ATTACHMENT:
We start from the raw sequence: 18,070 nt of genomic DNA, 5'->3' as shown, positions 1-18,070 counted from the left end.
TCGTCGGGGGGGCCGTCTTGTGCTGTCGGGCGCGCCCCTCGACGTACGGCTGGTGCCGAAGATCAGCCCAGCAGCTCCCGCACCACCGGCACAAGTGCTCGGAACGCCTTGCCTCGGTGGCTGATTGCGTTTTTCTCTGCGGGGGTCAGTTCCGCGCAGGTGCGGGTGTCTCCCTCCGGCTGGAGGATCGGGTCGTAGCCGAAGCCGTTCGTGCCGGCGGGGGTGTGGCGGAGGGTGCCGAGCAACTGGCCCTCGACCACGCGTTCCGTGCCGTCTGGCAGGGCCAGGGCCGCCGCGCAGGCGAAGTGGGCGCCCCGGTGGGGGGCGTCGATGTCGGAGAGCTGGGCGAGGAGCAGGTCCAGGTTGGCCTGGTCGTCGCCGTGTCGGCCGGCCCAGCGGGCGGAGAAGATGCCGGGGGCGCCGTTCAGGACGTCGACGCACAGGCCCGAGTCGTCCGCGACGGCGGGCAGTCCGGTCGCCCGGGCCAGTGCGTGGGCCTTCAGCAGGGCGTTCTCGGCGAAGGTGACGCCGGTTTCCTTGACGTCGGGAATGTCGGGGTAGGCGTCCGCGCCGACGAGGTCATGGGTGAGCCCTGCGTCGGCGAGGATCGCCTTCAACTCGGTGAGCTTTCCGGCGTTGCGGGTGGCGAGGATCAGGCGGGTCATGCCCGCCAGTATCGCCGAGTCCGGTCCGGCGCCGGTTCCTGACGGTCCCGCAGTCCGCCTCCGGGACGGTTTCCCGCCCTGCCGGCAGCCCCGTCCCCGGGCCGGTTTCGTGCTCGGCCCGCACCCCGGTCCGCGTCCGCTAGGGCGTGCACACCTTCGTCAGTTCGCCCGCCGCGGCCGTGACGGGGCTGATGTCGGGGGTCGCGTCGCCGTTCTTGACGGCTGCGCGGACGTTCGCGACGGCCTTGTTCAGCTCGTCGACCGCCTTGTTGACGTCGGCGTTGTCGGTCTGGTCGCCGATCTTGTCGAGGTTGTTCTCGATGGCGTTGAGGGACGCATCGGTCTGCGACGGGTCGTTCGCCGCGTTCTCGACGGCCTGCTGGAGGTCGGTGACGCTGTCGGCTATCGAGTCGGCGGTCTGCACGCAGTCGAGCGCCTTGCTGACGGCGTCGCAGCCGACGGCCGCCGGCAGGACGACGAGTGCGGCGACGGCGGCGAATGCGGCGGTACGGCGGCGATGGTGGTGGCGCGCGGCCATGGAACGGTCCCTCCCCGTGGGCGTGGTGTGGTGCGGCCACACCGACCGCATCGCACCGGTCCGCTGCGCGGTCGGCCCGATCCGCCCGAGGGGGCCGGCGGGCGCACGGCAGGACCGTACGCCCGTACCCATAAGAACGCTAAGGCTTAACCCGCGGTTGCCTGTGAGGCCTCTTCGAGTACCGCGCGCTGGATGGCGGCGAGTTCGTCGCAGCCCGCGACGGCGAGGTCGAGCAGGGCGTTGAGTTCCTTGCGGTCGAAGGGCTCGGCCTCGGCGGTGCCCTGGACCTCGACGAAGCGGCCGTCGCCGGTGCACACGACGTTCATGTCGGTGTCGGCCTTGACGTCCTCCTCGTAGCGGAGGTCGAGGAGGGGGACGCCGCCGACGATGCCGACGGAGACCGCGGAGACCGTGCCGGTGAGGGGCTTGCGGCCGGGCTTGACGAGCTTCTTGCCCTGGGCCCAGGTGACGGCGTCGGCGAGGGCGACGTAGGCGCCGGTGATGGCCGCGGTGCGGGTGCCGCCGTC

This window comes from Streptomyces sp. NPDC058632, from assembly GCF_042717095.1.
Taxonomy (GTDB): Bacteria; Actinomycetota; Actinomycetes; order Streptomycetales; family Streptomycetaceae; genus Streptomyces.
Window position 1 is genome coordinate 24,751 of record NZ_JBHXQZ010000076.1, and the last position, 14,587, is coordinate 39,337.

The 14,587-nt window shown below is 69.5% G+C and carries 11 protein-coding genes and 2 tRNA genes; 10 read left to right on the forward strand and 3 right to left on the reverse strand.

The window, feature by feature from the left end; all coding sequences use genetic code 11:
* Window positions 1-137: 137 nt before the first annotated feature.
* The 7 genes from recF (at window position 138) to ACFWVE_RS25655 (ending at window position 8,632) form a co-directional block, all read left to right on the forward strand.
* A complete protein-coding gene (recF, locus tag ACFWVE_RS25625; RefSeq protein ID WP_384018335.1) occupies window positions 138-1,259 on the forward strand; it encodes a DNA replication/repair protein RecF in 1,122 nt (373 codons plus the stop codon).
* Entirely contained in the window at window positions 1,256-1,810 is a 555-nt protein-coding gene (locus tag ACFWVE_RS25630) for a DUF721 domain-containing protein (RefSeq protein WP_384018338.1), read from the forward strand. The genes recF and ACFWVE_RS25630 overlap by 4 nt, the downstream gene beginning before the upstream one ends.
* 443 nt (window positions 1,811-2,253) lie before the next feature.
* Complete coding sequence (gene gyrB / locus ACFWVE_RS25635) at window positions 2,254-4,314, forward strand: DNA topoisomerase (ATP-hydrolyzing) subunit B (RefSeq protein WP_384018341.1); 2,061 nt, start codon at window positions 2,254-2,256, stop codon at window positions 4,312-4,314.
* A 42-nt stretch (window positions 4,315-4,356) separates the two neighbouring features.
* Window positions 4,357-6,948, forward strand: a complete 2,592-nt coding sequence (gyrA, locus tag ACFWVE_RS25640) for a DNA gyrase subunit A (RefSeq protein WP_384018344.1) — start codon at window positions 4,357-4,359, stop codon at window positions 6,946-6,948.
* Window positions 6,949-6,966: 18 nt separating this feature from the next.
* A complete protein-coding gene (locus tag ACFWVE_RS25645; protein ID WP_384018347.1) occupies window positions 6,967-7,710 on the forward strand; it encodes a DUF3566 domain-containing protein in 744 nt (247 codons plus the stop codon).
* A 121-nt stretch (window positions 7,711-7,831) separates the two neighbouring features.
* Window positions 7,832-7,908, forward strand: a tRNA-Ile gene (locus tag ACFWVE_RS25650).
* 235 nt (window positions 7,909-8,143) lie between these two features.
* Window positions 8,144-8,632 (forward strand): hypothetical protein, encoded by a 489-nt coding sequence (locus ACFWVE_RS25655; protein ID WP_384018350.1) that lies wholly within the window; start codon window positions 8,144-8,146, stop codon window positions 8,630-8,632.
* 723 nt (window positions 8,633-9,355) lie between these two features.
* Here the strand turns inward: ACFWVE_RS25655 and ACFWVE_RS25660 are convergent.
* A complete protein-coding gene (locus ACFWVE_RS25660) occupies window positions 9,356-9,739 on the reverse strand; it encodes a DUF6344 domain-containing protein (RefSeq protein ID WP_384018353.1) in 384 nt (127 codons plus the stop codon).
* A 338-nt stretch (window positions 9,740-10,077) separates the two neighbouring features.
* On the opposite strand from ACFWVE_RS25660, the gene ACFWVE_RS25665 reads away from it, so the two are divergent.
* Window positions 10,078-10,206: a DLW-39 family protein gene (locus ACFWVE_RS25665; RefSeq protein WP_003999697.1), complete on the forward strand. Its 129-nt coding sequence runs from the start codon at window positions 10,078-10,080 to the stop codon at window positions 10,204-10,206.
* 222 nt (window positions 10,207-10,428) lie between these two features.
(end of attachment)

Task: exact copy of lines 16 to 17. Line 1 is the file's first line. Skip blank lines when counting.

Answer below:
* Window positions 6,949-6,966: 18 nt separating this feature from the next.
* A complete protein-coding gene (locus tag ACFWVE_RS25645; protein ID WP_384018347.1) occupies window positions 6,967-7,710 on the forward strand; it encodes a DUF3566 domain-containing protein in 744 nt (247 codons plus the stop codon).